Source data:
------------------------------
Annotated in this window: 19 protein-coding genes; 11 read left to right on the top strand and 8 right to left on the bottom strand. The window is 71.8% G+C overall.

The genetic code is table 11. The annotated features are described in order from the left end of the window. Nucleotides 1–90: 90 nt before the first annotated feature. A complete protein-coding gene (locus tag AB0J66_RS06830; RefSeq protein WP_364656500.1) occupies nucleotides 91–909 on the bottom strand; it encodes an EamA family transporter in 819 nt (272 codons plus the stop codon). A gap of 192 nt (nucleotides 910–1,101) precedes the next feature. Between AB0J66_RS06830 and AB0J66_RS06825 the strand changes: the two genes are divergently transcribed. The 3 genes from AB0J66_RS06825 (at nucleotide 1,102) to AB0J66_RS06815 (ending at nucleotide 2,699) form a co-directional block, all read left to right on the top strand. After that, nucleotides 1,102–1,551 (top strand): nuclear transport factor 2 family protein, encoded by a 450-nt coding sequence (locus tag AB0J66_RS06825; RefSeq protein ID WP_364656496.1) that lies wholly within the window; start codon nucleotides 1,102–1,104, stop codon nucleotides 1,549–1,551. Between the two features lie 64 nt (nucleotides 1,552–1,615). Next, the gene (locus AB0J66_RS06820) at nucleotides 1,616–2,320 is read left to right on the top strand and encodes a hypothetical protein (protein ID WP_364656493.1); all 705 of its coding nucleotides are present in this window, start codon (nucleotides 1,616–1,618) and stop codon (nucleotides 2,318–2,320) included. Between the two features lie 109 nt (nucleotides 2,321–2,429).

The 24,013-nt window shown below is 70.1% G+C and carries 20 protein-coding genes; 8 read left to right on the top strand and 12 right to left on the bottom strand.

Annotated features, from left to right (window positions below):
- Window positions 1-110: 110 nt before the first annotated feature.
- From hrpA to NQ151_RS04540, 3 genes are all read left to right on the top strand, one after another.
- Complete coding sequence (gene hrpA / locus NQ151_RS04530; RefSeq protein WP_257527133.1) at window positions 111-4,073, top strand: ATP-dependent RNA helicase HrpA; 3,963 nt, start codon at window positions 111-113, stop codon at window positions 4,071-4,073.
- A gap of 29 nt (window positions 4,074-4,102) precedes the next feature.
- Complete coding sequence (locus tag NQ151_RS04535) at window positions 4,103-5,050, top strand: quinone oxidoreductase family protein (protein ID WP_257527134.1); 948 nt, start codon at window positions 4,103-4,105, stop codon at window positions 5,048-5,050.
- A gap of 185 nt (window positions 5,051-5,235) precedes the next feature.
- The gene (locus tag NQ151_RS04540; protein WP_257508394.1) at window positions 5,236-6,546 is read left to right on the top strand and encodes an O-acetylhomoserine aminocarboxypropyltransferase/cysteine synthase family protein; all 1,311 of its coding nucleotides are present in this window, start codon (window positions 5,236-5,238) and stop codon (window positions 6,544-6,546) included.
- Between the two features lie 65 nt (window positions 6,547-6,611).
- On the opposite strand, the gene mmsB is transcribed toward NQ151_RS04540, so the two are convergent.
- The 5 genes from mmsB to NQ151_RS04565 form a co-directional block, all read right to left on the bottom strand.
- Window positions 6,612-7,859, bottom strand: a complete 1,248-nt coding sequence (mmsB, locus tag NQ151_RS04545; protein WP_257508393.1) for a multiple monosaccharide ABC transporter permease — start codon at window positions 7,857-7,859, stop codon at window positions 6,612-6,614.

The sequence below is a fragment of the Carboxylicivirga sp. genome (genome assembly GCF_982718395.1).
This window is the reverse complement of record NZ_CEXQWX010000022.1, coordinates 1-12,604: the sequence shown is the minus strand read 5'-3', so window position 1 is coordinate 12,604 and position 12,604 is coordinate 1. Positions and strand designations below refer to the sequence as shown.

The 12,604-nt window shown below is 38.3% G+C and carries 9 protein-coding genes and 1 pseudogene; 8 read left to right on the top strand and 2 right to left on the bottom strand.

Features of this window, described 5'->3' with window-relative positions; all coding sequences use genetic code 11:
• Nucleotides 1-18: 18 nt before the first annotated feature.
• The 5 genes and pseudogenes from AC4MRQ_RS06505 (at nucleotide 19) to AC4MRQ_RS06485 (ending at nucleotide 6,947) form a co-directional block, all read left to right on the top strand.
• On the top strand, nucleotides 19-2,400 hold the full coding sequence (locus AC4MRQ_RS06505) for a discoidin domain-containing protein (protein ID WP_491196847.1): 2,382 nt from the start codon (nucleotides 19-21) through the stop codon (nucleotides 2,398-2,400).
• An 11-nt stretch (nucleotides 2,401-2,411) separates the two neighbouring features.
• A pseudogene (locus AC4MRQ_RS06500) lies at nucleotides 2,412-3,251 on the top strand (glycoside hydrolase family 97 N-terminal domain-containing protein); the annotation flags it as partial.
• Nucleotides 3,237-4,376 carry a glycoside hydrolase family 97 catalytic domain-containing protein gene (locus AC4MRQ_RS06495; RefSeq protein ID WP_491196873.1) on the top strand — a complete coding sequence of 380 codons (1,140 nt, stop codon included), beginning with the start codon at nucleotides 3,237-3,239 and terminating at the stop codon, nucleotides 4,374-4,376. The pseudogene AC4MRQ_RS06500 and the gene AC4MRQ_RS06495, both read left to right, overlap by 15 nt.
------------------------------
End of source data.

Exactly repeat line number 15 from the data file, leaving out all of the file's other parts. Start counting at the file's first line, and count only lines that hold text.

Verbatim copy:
- Window positions 6,612-7,859, bottom strand: a complete 1,248-nt coding sequence (mmsB, locus tag NQ151_RS04545; protein WP_257508393.1) for a multiple monosaccharide ABC transporter permease — start codon at window positions 7,857-7,859, stop codon at window positions 6,612-6,614.